Editor’s Note: Bank directors need to be the kind of people who not only know their banks, but also have an eye for the trends and opportunities that will help their banks stay relevant and grow while balancing risk. It’s a tough job, and this year’s five Amazing Outside Directors have demonstrated their ability to rise to that challenge. This is one of five profiles to be posted on BankBeat. We recognize and thank our Amazing Outside Directors program sponsor Eide Bailly for its support.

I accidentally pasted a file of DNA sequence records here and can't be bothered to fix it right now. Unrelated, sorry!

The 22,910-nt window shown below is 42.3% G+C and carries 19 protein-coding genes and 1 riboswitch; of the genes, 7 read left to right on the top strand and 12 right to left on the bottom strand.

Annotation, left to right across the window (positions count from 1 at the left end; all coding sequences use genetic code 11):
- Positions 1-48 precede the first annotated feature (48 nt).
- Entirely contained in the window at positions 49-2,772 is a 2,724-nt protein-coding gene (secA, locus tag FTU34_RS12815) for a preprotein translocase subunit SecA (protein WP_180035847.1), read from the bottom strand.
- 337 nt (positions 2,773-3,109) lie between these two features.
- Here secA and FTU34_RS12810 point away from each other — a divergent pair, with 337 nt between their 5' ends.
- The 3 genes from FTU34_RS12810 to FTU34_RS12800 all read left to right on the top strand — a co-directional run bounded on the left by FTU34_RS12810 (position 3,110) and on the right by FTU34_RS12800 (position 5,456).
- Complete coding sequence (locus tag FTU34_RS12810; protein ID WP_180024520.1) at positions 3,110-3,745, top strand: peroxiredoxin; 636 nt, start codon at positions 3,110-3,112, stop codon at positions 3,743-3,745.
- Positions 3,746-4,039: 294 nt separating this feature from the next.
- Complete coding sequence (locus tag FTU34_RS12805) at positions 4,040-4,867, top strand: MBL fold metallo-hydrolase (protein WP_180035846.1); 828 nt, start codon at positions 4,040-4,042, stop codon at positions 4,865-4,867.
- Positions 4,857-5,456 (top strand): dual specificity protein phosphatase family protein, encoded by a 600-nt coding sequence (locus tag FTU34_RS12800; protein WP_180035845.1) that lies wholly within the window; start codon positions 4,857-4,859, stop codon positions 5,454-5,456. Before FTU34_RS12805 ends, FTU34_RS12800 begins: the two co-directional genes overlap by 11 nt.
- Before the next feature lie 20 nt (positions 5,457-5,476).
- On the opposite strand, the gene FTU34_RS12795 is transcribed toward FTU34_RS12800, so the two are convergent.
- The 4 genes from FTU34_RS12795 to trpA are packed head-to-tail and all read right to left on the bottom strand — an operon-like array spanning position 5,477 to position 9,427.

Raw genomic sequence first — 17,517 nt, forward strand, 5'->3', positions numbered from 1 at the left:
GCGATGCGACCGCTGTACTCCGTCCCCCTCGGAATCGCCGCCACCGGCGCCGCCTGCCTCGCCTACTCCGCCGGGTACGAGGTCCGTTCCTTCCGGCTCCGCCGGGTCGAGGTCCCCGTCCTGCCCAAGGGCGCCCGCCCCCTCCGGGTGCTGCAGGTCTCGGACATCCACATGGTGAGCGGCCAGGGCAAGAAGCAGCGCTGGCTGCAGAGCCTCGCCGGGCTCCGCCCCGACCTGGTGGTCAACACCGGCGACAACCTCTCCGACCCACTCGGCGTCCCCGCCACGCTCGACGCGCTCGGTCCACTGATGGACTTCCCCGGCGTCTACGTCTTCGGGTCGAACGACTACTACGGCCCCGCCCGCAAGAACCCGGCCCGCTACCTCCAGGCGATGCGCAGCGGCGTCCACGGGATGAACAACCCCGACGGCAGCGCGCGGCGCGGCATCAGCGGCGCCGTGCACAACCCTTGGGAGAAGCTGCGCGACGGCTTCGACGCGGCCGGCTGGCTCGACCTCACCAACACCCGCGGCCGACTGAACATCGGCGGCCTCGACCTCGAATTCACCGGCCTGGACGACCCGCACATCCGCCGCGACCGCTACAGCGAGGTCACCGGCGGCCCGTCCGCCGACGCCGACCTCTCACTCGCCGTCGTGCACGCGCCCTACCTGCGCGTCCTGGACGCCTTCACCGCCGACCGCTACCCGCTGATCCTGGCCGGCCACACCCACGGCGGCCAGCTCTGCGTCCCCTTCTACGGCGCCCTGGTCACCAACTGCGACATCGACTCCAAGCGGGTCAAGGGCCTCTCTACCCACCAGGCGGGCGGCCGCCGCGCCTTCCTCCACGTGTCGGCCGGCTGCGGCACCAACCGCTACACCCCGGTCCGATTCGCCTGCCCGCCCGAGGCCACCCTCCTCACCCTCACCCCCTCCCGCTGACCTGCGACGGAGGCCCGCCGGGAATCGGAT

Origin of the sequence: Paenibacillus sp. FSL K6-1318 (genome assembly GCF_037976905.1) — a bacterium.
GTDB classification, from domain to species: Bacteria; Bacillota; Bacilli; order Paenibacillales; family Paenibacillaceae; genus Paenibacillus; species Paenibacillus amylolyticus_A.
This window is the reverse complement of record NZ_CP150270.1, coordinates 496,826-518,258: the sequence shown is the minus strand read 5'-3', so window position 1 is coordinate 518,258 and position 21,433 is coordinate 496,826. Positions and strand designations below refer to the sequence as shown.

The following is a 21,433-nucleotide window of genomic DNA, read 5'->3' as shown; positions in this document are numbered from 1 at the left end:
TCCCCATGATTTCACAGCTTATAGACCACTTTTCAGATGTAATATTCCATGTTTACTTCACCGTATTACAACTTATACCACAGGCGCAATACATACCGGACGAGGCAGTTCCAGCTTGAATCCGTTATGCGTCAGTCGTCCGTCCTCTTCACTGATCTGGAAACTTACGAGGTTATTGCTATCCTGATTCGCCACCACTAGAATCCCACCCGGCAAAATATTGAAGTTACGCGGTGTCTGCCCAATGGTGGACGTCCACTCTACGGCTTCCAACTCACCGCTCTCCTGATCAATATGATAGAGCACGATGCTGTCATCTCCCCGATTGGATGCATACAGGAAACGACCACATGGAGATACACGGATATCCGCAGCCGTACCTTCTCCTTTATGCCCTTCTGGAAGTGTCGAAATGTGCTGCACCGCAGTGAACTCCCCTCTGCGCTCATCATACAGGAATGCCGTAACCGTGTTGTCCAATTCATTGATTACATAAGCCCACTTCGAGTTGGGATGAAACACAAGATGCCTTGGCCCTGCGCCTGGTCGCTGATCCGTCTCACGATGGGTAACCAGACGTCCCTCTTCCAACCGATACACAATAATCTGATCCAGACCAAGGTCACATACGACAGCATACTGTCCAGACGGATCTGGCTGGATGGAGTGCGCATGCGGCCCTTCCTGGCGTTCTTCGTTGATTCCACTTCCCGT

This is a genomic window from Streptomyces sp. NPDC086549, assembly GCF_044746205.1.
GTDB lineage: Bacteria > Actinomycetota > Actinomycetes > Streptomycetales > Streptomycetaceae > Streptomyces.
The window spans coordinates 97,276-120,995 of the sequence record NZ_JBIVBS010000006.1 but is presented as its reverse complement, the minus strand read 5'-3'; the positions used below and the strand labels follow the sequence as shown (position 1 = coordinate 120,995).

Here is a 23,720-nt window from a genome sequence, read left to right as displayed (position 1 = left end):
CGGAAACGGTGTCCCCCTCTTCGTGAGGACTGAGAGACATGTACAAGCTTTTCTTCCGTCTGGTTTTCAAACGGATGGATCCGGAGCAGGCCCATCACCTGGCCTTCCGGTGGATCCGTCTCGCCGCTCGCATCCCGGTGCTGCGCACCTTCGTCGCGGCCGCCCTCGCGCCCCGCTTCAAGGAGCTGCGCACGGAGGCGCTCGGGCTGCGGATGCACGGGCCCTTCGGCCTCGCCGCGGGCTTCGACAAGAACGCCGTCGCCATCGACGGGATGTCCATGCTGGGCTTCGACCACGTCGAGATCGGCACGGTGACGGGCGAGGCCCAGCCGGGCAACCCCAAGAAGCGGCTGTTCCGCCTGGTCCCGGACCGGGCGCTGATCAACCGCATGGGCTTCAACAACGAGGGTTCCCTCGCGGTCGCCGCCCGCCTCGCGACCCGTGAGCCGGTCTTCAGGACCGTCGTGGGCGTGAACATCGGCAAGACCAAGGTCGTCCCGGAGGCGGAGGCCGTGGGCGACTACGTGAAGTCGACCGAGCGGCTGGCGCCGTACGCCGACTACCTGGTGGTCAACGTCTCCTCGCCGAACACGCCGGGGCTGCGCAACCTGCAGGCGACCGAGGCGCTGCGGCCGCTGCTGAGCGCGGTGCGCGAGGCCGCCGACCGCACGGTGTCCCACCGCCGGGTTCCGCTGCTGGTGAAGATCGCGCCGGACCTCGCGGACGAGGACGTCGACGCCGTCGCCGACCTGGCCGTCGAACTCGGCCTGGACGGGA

When attorney Karen Grandstrand was promoted to vice president and managing officer for the banking supervision department of the Federal Reserve Bank of Minneapolis in 1993, she assumed responsibility for consumer compliance examinations and became the community development officer responsible for CRA. Because the job required the former litigator to grasp the credit needs of a large swath of her adopted Twin Cities, she decided to join the board of Twin Cities Neighborhood Housing Services. Her work for the nonprofit directly contributed to her success at the Fed and set a precedent for how Grandstrand approaches board service. She ended up chair of that board and, later, chair of the board for the Minnesota Youth Symphony and chair of the board for the Minnesota Women’s Economic Roundtable. Grandstrand also has served as a director for Thrivent Financial Bank and continues to serve as an advisory board member for the Center for Law and Business at Mitchell-Hamline School of Law. But it is her service to the board of TCF Bank, Wayzata, Minn., that prompts BankBeat to honor Grandstrand as an Amazing Outside Director for 2018, along with four other directors.